Happy Birthday to Chuck Berry, the "Father Of Rock N' Roll," who turns 86-years-old today (October 18th)!!! Berry, who pioneered the rock genre with his unique storytelling and clever use of poetics, will undoubtedly be remembered for his signature two-note, guitar-bending lick, variations of which opened up his classic '50s hits "Johnny B. Goode," "Roll Over Beethoven," "Little Queenie," "Carol," and many more.
Berry's music bridged the gap between rockabilly and blues on songs like "Maybellene," and broke the color barrier on classics such as "You Never Can Tell" and "School Days," which had more to do with the problems of white American teens than those of segregated blacks living in the south.
George Thorogood has been a lifelong fan of Berry's and says that as far as rock artists go, Berry is a complete and unbeatable package: "With Chuck Berry, you've got the all-time four-star player. He's a great performer, a great writer, a great singer, and a great player. Not many people have that, all four things combined. Some can sing great, but they don't write. Some write, but they don't sing. Chuck Berry was the first of that. There's only a handful of them. John Fogerty -- one, the Beatles. . . There's very few that have all that covered. And I'm talking about great writing and great performing. I'm not just talking about, 'Oh, he plays guitar pretty good or he writes pretty good.' (He's) up there on the top with all four things. . . Arguably, probably the greatest rock n' roll star ever."
Berry paved the way for the major songwriters of the '60s, such as Bob Dylan, John Lennon and Paul McCartney, Mick Jagger and Keith Richards, Brian Wilson and Pete Townshend, who were inspired by Berry and his peers Little Richard and Buddy Holly to compose and perform their own material. Chuck Berry's resurgence in the mid-'60s was due largely to his influence on the British invasion.
Dave Davies of the Kinks told us that the band probably never would've existed if not for Berry's legendary '50s tunes: "Ray (Davies) and I were big fans of Chuck Berry, and we used to get together and play Chuck Berry riffs. Maybe we would never have formed the band without people like Chuck Berry."
Although the Beatles only released two Berry covers on their official albums ("Roll Over Beethoven" and "Rock And Roll Music"), their 1994 Live At The BBC compilation included six additional Berry covers that were often performed in their nightclub repertoire: "Too Much Monkey Business," "I Got To Find My Baby," "Carol," "Johnny B. Goode," "Memphis, Tennessee," and "Sweet Little Sixteen." The group's "I Saw Her Standing There" actually borrowed the bassline from Berry's "Little Queenie."
The Beatles opened their first U.S. concert on February 11th, 1964 at the Washington Coliseum with "Roll Over Beethoven" as a salute to Berry.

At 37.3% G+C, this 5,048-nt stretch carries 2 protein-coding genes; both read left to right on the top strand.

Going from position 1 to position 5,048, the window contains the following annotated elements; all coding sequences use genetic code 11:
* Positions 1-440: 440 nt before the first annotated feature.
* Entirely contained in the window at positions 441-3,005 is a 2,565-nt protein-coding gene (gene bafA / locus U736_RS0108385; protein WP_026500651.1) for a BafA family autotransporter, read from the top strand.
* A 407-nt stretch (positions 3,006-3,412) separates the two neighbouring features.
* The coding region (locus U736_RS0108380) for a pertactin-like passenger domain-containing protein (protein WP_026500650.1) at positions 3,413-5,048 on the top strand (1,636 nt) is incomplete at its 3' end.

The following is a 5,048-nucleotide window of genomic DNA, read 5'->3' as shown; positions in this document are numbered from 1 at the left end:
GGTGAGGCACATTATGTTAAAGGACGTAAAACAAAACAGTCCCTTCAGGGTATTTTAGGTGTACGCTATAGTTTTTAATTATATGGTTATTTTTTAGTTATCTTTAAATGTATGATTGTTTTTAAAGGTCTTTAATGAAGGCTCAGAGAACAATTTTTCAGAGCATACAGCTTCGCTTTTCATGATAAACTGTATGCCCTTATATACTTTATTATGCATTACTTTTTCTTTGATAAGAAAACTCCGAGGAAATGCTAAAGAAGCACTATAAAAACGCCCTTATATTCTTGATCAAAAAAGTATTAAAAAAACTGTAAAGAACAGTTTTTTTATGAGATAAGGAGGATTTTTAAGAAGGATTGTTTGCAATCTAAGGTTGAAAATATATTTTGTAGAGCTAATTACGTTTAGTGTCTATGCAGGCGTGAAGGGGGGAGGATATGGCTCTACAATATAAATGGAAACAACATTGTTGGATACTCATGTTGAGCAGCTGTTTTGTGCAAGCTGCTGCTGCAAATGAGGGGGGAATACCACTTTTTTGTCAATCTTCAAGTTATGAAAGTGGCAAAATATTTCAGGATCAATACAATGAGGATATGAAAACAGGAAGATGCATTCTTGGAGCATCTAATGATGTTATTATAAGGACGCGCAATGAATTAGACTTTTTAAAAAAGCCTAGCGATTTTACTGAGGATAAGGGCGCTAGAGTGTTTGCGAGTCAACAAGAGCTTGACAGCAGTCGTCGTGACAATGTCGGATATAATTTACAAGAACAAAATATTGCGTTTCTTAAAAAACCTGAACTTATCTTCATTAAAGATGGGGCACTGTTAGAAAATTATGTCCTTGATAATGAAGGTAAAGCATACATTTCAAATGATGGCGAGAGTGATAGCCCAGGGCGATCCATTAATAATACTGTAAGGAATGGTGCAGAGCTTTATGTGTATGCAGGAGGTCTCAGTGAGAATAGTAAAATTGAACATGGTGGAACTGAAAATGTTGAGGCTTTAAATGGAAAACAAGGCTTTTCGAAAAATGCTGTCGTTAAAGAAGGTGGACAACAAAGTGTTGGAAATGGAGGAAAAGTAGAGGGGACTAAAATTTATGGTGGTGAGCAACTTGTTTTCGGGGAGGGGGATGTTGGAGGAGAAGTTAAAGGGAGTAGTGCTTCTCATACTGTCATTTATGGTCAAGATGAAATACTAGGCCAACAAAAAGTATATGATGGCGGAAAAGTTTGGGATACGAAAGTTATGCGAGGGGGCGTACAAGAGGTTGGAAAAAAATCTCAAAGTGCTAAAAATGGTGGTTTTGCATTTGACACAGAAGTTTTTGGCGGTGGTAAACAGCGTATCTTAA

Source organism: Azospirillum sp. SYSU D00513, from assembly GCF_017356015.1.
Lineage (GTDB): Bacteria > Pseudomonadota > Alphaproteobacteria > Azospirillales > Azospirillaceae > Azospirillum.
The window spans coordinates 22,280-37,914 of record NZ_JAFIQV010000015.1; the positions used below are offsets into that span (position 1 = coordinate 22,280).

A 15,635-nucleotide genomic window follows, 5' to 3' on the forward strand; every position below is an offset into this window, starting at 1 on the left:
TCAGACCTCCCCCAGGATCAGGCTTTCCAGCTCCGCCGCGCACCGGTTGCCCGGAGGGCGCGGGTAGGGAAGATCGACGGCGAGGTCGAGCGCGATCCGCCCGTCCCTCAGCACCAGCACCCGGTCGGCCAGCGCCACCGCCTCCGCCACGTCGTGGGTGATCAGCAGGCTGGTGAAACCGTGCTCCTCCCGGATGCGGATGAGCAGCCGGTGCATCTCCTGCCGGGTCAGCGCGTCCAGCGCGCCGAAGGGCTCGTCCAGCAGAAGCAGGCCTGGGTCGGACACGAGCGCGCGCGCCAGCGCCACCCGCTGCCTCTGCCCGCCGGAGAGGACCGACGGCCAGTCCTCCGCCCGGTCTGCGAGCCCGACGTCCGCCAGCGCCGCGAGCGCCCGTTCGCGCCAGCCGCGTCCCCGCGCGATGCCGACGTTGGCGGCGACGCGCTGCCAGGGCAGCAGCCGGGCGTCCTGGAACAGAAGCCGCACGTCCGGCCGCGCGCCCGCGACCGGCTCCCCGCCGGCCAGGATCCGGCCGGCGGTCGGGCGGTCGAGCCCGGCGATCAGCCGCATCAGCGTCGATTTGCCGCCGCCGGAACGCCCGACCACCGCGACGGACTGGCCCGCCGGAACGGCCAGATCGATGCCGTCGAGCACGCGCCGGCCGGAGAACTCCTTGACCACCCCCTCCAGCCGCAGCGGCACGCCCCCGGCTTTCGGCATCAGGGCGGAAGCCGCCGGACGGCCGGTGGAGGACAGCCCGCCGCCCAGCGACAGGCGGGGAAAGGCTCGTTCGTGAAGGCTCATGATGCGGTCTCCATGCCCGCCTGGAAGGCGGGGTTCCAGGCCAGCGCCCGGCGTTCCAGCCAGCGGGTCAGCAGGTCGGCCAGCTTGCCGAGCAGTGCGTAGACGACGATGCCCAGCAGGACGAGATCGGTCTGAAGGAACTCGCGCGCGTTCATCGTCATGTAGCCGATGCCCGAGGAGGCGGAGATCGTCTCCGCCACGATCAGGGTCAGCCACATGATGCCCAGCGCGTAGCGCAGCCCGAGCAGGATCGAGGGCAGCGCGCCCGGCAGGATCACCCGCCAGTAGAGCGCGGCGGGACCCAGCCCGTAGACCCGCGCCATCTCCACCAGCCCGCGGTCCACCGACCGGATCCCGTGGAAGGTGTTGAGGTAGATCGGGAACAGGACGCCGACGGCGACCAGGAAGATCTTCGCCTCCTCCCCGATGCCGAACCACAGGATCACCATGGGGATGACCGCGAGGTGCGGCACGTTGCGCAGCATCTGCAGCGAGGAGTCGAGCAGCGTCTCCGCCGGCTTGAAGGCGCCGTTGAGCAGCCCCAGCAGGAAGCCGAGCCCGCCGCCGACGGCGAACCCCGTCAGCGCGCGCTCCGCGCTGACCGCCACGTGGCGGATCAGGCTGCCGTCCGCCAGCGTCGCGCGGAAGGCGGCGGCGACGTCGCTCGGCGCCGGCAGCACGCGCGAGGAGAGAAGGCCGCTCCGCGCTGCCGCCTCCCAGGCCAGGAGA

John Lennon covered Berry's "You Can't Catch Me" on his 1975 Rock N' Roll collection, and McCartney paid tribute to Berry by recording "Brown Eyed Handsome Man" on his 1999 album, Run Devil Run.
The Rolling Stones' debut single was a cover of Berry's "Come On." They went on to cover eight other Berry classics, including "Carol," "Sweet Little Sixteen," "You Can't Catch Me," "Bye Bye Johnny," "Little Queenie," "Talkin' About You," "Around And Around," and "Let It Rock."
In 2006, Berry's 1987 concert documentary, Hail! Hail! Rock 'n' Roll, was released in both two- and four-DVD expanded editions. The movie chronicled the concert and rehearsals around Berry's 60th birthday concert in St. Louis, and featured performances by the Rolling Stones' Keith Richards, Eric Clapton, Linda Ronstadt, and others.
John Lennon often called Chuck Berry rock's first "poet." Berry says that his secret was always to keep his lyrics simple and make them rhyme: "'Mary had a little lamb, her fleece was white as snow, a da-da-da-da-da-da-da-o.' That's the way it rhymes. Rhyming to me is creating the vowels on the end of each line that is supposed to be, so it's a mathematical thing, y'know? Two and two makes four, and as you go on down the line, all those numbers are equal not odds. Isn't that something? Isn't that a way to explain something? Anyway, I liked it, so I kept it up."
Berry says that while looking back on his career, he ultimately has very few complaints: "The good life outweighs. . . now, I don't say bad, I say the indifferent lives that I've had. It just makes me happy to know that nobody's gonna live a perfect life -- nobody ever has. So I'm thankful that I've come this far, this long, this good."
Chuck Berry will next perform on October 27th in Cleveland, Ohio at the "American Music Masters Series" at the State Theatre.